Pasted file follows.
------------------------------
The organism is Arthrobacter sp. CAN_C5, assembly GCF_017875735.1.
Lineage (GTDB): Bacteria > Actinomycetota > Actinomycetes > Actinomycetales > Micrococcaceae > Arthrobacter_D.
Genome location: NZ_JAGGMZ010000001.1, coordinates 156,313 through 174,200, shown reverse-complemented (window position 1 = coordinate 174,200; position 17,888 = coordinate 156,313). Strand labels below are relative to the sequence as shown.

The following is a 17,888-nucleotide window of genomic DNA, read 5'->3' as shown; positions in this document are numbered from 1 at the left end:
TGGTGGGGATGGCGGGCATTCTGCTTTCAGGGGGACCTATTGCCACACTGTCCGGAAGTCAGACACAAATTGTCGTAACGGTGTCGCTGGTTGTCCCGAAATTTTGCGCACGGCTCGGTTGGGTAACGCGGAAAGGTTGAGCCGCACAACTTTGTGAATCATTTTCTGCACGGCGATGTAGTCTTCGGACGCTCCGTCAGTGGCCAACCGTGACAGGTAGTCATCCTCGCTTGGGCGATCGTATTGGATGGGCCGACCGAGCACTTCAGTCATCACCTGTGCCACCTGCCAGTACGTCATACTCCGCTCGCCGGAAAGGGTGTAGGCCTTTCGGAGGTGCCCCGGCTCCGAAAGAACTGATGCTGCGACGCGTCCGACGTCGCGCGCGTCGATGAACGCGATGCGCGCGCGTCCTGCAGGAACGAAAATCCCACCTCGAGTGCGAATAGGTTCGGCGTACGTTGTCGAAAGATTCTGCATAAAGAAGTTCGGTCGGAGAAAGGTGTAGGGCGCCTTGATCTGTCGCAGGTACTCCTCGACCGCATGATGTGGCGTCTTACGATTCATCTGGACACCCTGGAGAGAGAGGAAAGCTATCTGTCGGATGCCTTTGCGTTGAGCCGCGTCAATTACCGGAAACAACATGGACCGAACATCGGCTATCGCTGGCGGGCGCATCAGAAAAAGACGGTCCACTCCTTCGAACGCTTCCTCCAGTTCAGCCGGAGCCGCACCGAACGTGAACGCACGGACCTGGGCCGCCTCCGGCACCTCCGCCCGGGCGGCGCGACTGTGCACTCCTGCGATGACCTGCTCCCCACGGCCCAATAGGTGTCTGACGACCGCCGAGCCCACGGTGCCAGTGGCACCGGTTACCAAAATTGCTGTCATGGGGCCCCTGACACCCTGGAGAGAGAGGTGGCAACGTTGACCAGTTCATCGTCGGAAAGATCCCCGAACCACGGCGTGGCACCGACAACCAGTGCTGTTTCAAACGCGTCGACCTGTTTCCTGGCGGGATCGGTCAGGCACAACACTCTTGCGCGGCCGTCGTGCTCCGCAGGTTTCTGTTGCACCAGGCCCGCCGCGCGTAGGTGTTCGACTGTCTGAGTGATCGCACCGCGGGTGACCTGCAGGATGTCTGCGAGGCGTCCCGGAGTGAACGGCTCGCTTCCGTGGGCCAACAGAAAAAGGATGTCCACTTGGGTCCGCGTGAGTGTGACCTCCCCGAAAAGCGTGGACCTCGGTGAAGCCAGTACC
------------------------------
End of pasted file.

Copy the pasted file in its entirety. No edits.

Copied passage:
The organism is Arthrobacter sp. CAN_C5, assembly GCF_017875735.1.
Lineage (GTDB): Bacteria > Actinomycetota > Actinomycetes > Actinomycetales > Micrococcaceae > Arthrobacter_D.
Genome location: NZ_JAGGMZ010000001.1, coordinates 156,313 through 174,200, shown reverse-complemented (window position 1 = coordinate 174,200; position 17,888 = coordinate 156,313). Strand labels below are relative to the sequence as shown.

The following is a 17,888-nucleotide window of genomic DNA, read 5'->3' as shown; positions in this document are numbered from 1 at the left end:
TGGTGGGGATGGCGGGCATTCTGCTTTCAGGGGGACCTATTGCCACACTGTCCGGAAGTCAGACACAAATTGTCGTAACGGTGTCGCTGGTTGTCCCGAAATTTTGCGCACGGCTCGGTTGGGTAACGCGGAAAGGTTGAGCCGCACAACTTTGTGAATCATTTTCTGCACGGCGATGTAGTCTTCGGACGCTCCGTCAGTGGCCAACCGTGACAGGTAGTCATCCTCGCTTGGGCGATCGTATTGGATGGGCCGACCGAGCACTTCAGTCATCACCTGTGCCACCTGCCAGTACGTCATACTCCGCTCGCCGGAAAGGGTGTAGGCCTTTCGGAGGTGCCCCGGCTCCGAAAGAACTGATGCTGCGACGCGTCCGACGTCGCGCGCGTCGATGAACGCGATGCGCGCGCGTCCTGCAGGAACGAAAATCCCACCTCGAGTGCGAATAGGTTCGGCGTACGTTGTCGAAAGATTCTGCATAAAGAAGTTCGGTCGGAGAAAGGTGTAGGGCGCCTTGATCTGTCGCAGGTACTCCTCGACCGCATGATGTGGCGTCTTACGATTCATCTGGACACCCTGGAGAGAGAGGAAAGCTATCTGTCGGATGCCTTTGCGTTGAGCCGCGTCAATTACCGGAAACAACATGGACCGAACATCGGCTATCGCTGGCGGGCGCATCAGAAAAAGACGGTCCACTCCTTCGAACGCTTCCTCCAGTTCAGCCGGAGCCGCACCGAACGTGAACGCACGGACCTGGGCCGCCTCCGGCACCTCCGCCCGGGCGGCGCGACTGTGCACTCCTGCGATGACCTGCTCCCCACGGCCCAATAGGTGTCTGACGACCGCCGAGCCCACGGTGCCAGTGGCACCGGTTACCAAAATTGCTGTCATGGGGCCCCTGACACCCTGGAGAGAGAGGTGGCAACGTTGACCAGTTCATCGTCGGAAAGATCCCCGAACCACGGCGTGGCACCGACAACCAGTGCTGTTTCAAACGCGTCGACCTGTTTCCTGGCGGGATCGGTCAGGCACAACACTCTTGCGCGGCCGTCGTGCTCCGCAGGTTTCTGTTGCACCAGGCCCGCCGCGCGTAGGTGTTCGACTGTCTGAGTGATCGCACCGCGGGTGACCTGCAGGATGTCTGCGAGGCGTCCCGGAGTGAACGGCTCGCTTCCGTGGGCCAACAGAAAAAGGATGTCCACTTGGGTCCGCGTGAGTGTGACCTCCCCGAAAAGCGTGGACCTCGGTGAAGCCAGTACC